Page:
My Election Outcomes: An Update
By David Henderson
The day after November’s election, I posted on my bets and on the results on a local tax increase referendum. Here’s what I wrote on the local tax increase:
A friend and retired lawyer, Carl Mounteer, and I wrote the ballot argument against a property tax increase in Pacific Grove. The measure, Measure A, needed 66.7% to win. We got 34.95% and so squeaked out a narrow win. My gut told me that we would get 38% but in the last couple of days I revised that downward to 36%. I was close. BTW, a switch of 108 votes would have caused us to lose. Going by the number of pro-A signs and the pro-A mailer I received, I estimate that, if you leave out our time value for writing the ballot argument and writing a local newspaper op/ed and two letters to the editor, we were outspent by over 200 to 1.
One regular commenter, Ken B, asked what a ballot argument is. I’ll get to what it is, what i think of it, and why it matters, shortly.
But first an update. It turns out that there were a number of ballots left to count. So on November 16, the tally stood as follows:
Yes: 5,768 66.10%
No: 2,958 33.90%
There were still ballots left to count and so this was getting us nervous.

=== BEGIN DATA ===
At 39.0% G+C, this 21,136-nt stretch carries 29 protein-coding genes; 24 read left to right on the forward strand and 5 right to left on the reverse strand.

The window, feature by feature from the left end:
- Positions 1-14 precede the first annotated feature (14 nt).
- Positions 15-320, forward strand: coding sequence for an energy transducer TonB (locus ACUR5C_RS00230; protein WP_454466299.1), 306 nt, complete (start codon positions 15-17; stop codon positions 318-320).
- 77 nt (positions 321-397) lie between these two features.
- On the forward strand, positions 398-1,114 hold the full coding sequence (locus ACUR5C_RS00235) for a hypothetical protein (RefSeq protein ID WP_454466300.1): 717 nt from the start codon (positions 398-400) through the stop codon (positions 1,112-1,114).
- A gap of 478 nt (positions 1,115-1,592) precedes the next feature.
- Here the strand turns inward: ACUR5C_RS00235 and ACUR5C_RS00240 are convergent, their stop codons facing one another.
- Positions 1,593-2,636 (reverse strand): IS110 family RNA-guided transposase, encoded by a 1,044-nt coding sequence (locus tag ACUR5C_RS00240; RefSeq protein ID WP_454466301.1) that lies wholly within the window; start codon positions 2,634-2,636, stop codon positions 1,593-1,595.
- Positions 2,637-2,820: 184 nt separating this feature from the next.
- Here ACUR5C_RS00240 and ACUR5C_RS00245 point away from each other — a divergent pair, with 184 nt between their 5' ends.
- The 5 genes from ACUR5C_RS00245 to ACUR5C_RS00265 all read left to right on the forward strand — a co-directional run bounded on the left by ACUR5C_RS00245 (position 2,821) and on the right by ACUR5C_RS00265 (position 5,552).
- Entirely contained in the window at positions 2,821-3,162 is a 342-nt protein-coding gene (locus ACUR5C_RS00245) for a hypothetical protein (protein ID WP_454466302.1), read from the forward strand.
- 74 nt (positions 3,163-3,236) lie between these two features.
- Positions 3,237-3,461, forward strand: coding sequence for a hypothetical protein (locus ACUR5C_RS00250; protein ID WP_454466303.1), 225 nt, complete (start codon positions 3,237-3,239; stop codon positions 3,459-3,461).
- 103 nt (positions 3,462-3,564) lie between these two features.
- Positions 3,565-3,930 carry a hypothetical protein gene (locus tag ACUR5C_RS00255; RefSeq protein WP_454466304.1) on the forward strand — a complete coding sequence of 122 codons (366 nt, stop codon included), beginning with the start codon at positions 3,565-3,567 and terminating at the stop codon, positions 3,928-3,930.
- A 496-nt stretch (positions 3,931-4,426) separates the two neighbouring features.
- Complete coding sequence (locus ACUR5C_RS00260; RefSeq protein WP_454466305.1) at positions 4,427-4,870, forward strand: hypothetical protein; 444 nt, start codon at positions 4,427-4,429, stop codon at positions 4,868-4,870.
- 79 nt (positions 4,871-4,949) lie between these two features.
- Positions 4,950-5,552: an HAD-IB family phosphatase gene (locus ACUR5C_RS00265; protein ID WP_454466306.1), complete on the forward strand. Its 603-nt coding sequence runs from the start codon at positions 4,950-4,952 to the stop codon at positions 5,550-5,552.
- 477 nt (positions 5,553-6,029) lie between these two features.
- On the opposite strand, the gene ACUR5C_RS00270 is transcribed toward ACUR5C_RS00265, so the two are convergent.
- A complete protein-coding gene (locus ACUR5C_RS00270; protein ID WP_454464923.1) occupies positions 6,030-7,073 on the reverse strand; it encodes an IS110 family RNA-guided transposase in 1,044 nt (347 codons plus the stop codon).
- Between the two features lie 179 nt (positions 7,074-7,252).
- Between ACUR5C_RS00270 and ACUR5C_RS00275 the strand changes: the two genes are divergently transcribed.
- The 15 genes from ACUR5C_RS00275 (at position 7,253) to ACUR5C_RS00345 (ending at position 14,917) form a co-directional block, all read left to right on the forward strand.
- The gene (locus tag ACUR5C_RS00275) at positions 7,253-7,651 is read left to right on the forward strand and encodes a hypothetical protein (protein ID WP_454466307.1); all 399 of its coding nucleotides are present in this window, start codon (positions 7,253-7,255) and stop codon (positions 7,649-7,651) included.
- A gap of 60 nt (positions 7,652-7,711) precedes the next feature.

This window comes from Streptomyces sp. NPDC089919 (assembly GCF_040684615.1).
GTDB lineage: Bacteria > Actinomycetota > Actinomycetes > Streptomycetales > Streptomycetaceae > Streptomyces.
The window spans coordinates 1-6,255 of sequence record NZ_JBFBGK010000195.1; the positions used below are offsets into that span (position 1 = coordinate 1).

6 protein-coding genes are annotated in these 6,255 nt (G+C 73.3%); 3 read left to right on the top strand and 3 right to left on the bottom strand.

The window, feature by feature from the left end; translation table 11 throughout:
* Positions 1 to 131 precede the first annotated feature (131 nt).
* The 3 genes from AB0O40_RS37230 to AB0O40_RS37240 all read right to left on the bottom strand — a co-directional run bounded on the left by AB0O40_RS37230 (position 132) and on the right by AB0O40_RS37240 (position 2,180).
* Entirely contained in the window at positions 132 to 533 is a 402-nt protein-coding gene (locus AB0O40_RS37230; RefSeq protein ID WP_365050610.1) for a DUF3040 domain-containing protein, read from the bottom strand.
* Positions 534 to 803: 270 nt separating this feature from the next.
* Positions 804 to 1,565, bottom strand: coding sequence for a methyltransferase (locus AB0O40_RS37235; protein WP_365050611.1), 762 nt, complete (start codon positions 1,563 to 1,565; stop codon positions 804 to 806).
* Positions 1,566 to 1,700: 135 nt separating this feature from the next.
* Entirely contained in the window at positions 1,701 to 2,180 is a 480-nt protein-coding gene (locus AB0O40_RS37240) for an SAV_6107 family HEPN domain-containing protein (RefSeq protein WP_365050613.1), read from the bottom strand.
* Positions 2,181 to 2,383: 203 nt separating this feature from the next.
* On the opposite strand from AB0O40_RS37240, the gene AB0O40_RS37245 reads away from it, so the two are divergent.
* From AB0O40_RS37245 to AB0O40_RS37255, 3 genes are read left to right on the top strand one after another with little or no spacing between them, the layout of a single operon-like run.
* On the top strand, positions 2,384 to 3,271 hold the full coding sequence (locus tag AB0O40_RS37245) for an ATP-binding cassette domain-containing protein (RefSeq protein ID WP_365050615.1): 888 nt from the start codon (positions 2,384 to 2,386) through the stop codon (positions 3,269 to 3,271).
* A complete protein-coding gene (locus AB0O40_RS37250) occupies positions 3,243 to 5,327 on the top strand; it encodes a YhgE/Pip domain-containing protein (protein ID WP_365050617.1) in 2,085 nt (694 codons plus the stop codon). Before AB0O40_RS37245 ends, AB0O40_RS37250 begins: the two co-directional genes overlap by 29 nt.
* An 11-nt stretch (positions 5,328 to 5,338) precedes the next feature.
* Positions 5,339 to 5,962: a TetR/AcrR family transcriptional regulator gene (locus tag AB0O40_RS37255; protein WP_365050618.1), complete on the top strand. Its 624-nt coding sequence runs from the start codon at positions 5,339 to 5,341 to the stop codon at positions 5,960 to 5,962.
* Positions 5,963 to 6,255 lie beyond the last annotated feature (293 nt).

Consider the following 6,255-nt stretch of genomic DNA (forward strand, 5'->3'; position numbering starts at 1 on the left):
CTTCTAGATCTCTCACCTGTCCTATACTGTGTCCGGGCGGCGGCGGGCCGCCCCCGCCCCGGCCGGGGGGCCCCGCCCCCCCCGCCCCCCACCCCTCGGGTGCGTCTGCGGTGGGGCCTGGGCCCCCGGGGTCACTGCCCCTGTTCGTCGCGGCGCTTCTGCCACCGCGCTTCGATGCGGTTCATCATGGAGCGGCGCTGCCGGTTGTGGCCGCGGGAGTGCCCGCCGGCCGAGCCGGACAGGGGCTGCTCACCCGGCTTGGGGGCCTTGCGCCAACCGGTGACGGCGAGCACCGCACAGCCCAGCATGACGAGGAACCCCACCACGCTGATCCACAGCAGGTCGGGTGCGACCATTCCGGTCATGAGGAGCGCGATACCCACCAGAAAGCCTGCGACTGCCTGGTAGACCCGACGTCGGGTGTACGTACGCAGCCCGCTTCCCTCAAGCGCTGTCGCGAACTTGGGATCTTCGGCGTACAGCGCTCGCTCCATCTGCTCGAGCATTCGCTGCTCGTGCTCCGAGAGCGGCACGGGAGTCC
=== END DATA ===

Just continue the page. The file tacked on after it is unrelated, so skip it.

Yesterday, here’s how the count stood:
Yes: 5,868 66.05%
No: 3,016 33.95%
So it moved slightly in our favor. The “final” (we’ll see) count is due out today. Our winning would be a great birthday present.
My colleague, Carl, and I were talking about it recently. We had fought a number of these tax increases in the last 5 years and, for the ones that required a 2/3 vote or more, we won all but one. He noted that the one we lost was one where we found out about it too late. So in that case, we didn’t write a ballot argument against it and no one else did either. So we tend to think it matters: if you just point out to people that it’s a tax increase, you get almost an automatic 30% against. Then you work for those last few points with your argument.
For Ken B, who asked what a ballot argument is. He’s a fellow Canadian and so it’s understandable that he didn’t know. I remember being shocked in the fall of 1972, having just moved from Canada to Los Angeles, to see my fellow graduate students at UCLA bring in their big thick ballot arguments and sample ballots. “This is taxpayer-paid propaganda,” I thought, and I still do. But if the government is going to finance propaganda, I want to be in on it. I’ve co-authored at least 4 ballot arguments or rebuttals.
The format is this: The big booklet contains the wording of the item being voted on and sometimes an “objective” analysis by some government official. Then the pro side makes its argument and the con side makes its argument. Then there’s a “rebuttal” to each. I put “rebuttal” in quotation marks, because it rarely is a rebuttal. It’s usually just a restatement of the arguments. When I write rebuttals, it won’t surprise you to know, I actually try to rebut as well as restate the arguments I have room for within the word count.